- The Mets will have interest in catcher Tyler Flowers, if he is non-tendered by the White Sox, tweets the New York Post's Mike Puma. Mets executives have liked Flowers in the past and see him as a potential backup to Travis d'Arnaud. Flowers, however, told Scott Merkin of MLB.com "(t)here have been a couple of conversations" with the White Sox about reaching an agreement to avoid arbitration. "I put it at 51-49 in favor of staying because of the contractual conversation we've had before," Flowers said. "They've reached out to me to try to see where each other is at. If they didn't care at all, they would have done nothing and non-tendered me."
- It would be a surprise if the Diamondbacks non-tender left-handed reliever Joe Thatcher because free agent bullpen arms aren't cheap, tweets Ben Nicholson-Smith of Sportsnet.ca. Thatcher struggled after Arizona acquired him from San Diego in the Ian Kennedy trade to the tune of a 6.75 ERA, 6.8 K/9, 5.8 BB/9, and 11.6 H/9 in 9 1/3 innings (22 appearances).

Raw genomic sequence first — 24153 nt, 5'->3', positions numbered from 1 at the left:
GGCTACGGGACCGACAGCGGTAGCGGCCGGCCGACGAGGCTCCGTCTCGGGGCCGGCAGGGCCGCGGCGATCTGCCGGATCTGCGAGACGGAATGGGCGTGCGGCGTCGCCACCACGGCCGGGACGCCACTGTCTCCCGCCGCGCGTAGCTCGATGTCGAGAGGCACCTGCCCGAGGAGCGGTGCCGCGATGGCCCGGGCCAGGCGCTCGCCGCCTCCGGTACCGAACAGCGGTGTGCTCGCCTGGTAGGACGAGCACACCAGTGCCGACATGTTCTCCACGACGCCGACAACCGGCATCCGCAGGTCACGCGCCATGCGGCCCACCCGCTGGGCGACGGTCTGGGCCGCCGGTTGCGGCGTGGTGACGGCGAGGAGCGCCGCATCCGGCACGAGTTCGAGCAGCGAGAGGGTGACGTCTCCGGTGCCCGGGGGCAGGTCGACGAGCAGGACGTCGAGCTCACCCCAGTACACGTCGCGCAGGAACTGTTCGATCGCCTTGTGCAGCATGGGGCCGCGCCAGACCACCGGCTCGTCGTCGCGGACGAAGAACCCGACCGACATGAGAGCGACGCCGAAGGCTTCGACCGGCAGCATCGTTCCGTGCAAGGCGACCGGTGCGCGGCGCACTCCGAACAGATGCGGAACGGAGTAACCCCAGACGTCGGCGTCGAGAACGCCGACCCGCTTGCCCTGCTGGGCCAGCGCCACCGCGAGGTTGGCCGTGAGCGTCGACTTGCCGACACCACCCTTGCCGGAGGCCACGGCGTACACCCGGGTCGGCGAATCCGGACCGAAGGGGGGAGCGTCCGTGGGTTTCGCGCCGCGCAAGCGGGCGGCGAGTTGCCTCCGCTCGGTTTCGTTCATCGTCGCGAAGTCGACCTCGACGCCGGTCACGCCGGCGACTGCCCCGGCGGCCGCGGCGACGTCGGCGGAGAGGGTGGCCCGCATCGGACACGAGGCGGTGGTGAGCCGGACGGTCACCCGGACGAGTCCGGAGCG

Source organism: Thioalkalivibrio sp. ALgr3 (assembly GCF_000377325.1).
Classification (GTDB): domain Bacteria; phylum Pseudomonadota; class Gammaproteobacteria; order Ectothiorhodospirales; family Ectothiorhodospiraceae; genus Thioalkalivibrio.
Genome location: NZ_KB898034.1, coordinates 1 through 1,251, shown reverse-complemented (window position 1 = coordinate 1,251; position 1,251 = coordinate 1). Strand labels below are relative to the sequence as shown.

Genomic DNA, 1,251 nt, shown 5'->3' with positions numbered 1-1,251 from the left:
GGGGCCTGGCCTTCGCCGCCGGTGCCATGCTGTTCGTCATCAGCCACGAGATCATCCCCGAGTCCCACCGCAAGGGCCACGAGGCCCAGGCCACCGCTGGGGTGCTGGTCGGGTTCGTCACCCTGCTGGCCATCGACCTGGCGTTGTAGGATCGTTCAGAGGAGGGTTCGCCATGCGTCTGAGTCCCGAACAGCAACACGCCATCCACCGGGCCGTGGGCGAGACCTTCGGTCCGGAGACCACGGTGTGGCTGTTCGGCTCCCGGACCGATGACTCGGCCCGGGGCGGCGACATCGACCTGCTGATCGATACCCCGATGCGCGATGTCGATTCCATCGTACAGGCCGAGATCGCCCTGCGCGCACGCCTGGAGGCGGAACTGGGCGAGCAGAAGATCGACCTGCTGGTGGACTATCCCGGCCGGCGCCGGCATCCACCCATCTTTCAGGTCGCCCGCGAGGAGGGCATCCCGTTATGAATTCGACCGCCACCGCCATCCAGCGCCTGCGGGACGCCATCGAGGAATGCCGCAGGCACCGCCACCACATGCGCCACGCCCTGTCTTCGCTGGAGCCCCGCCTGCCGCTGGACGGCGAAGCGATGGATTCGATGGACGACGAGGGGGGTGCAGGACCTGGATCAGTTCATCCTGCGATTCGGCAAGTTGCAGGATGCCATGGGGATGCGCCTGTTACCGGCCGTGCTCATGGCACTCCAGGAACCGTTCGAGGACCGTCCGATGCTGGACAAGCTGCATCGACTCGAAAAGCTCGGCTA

- The Cubs will likely tender second baseman Darwin Barney, despite a career-worst season at the plate (.208/.266/.303 in 501 plate appearances), because the only realistic in-house replacement is Luis Valbuena, reasons MLB.com's Carrie Muskat. MLBTR contributor Matt Swartz projects a $2.1MM arbitration salary for Barney and $1.5MM for Valbuena, who is playing second base in the Venezuelan Winter League.
- The Cardinals made the right move in signing Jhonny Peralta because they were able to upgrade a position of need while retaining their prized young arms, opines MLB.com's Richard Justice.